Melting in Greenland

September 10, 2019

In a recent Image of the Week video, we watched as a glacier disappeared in Iceland. Rapid change is occurring across the Arctic. At the end of July, satellite imagery captured a major melting event in Greenland.

The northern reaches of the Greenland Ice Sheet typically stay below the freezing point year-round. In summer, some melting near the coast is not unusual, but the extent of melting this summer was rare. According to the National Snow and Ice Data Center, the daily surface melt extent on the ice sheet on July 30 was almost 1 million square km. Some of that appears as blue ponds in the 2019 image from Landsat 8.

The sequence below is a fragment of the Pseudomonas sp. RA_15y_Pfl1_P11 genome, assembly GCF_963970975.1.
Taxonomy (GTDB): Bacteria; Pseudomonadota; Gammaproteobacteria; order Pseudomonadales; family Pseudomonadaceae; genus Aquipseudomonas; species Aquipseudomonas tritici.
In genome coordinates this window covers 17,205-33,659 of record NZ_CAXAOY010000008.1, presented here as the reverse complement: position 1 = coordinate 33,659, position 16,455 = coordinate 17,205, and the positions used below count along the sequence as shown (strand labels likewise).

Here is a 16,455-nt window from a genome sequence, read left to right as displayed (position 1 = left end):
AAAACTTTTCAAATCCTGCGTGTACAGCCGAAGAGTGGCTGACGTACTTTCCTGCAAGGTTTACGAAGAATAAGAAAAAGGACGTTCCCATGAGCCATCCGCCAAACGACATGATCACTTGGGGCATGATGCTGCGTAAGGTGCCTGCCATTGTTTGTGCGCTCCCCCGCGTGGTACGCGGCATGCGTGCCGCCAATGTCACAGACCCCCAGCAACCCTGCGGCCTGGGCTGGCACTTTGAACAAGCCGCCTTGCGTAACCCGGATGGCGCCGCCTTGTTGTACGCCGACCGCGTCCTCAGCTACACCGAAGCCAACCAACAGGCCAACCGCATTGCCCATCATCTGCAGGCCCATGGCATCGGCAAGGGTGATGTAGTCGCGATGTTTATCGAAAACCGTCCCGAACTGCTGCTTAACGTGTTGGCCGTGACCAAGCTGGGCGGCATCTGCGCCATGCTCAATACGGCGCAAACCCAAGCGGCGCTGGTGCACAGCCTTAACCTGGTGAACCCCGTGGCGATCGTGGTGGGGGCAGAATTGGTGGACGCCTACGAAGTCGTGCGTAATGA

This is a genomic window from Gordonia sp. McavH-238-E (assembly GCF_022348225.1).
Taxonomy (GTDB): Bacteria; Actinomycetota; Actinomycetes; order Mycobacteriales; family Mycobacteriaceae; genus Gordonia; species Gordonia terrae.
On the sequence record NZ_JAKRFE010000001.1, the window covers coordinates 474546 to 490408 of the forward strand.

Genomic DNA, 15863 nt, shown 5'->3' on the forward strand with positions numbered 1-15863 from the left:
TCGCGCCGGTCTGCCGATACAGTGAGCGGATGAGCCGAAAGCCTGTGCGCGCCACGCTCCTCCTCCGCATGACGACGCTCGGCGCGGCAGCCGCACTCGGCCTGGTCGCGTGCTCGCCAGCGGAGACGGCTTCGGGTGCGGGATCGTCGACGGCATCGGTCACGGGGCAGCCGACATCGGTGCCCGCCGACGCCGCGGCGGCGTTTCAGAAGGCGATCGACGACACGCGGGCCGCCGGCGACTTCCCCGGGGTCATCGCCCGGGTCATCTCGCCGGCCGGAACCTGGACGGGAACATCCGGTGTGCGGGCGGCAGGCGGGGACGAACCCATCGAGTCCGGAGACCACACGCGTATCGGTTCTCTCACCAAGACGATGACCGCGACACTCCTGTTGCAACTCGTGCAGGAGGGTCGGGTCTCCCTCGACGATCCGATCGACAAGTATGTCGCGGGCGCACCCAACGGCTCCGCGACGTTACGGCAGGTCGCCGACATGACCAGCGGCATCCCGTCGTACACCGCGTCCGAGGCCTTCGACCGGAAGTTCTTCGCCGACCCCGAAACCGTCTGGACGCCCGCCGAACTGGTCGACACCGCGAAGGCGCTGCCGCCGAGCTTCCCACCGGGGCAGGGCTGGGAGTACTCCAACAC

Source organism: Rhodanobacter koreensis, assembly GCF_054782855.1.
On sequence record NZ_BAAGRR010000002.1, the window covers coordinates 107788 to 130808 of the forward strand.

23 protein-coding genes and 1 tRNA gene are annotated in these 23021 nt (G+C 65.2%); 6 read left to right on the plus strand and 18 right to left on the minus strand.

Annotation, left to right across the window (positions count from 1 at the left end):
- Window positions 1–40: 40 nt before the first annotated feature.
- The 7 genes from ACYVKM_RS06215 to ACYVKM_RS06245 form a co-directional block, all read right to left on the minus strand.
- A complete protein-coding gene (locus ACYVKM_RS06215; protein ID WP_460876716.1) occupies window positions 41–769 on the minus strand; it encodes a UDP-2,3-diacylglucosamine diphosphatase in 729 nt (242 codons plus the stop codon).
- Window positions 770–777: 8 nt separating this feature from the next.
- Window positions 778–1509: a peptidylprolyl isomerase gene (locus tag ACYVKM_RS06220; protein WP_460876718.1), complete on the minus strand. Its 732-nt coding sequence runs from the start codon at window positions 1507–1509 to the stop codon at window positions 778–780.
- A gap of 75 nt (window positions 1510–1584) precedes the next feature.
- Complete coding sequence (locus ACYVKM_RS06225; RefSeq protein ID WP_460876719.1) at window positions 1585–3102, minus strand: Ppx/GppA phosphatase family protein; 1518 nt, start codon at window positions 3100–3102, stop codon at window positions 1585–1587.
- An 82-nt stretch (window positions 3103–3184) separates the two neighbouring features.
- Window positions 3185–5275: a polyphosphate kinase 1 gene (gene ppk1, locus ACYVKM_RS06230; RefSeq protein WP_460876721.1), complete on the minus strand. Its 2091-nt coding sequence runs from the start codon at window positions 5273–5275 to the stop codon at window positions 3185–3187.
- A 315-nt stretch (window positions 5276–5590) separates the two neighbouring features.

A Landsat 5 image from 1987 shows much less melt water in the same location.

This year’s melting was the result of a short-term temperature anomaly over Greenland. In the Arctic, temperatures are rising twice as fast as the global average, making these northern ice sheets even more vulnerable.

Sources: Landsat